There is ample evidence that patient mistrust toward the American medical system is to some extent associated with communal and individual experiences of racism. For groups who have faced exploitation and discrimination at the hands of physicians, the medical profession, and medical institutions, trust is a tall order and, in many cases, would be naive. Nevertheless, trust is often regarded as a central feature of the physician-patient relationship. In this article, I draw on empirical research, ethical theory, and clinical cases to propose one way that providers might address and, ideally, resolve mistrust when it arises in an immediate case. I describe how medical mistrust has been characterized empirically within medical and bioethics scholarship, and I provide an overview of theories of trust, arguing that they may be unable to account for the risks that providers must take in seeking to establish trust within many American medical institutions. Common assumptions in medical and bioethical scholarship on trust notwithstanding, caring and competence are not always enough to establish a trusting relationship between physician and patient. I suggest that, in an atmosphere of mistrust, comprehension of the existence and source of suspicion is essential to effective signaling of trustworthiness.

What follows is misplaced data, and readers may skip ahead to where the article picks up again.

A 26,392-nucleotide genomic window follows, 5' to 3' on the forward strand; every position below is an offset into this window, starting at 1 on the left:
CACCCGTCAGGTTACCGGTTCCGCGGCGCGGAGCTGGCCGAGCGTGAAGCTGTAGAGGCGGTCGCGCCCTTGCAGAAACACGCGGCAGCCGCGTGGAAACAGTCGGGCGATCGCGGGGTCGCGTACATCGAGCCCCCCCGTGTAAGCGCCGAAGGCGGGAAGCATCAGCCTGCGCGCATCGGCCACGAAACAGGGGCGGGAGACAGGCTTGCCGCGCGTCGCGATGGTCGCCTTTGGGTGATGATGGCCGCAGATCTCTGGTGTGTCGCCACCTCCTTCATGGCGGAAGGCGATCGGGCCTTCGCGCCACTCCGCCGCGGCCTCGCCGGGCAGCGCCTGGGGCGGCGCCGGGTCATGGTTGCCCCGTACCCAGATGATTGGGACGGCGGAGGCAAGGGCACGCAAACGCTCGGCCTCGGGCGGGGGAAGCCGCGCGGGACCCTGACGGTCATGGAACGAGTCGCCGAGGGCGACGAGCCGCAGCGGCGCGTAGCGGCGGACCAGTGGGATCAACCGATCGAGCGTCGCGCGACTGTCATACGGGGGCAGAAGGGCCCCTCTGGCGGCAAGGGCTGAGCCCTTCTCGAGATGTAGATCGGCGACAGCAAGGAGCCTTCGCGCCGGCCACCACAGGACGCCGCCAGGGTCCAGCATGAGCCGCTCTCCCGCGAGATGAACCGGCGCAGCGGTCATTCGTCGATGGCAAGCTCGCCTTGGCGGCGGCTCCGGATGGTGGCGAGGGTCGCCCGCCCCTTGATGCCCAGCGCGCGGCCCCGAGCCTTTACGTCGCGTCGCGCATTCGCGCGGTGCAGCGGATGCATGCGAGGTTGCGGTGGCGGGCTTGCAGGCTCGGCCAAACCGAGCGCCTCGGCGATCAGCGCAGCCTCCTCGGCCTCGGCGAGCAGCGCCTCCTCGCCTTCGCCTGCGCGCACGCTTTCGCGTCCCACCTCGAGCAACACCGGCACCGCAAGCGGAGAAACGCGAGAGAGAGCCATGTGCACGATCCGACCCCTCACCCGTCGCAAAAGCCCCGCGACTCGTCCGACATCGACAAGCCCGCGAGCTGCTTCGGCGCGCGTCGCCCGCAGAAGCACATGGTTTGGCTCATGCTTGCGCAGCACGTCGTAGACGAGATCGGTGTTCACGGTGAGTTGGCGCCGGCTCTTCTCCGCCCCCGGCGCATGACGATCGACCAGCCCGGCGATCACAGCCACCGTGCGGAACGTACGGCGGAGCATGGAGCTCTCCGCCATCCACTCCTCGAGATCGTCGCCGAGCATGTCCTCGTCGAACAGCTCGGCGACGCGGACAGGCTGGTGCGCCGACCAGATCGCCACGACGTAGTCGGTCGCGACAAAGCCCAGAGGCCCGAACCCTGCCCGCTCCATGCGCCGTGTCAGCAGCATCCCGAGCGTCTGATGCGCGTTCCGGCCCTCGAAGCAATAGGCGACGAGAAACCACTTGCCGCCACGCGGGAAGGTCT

© 2020 The Hastings Center.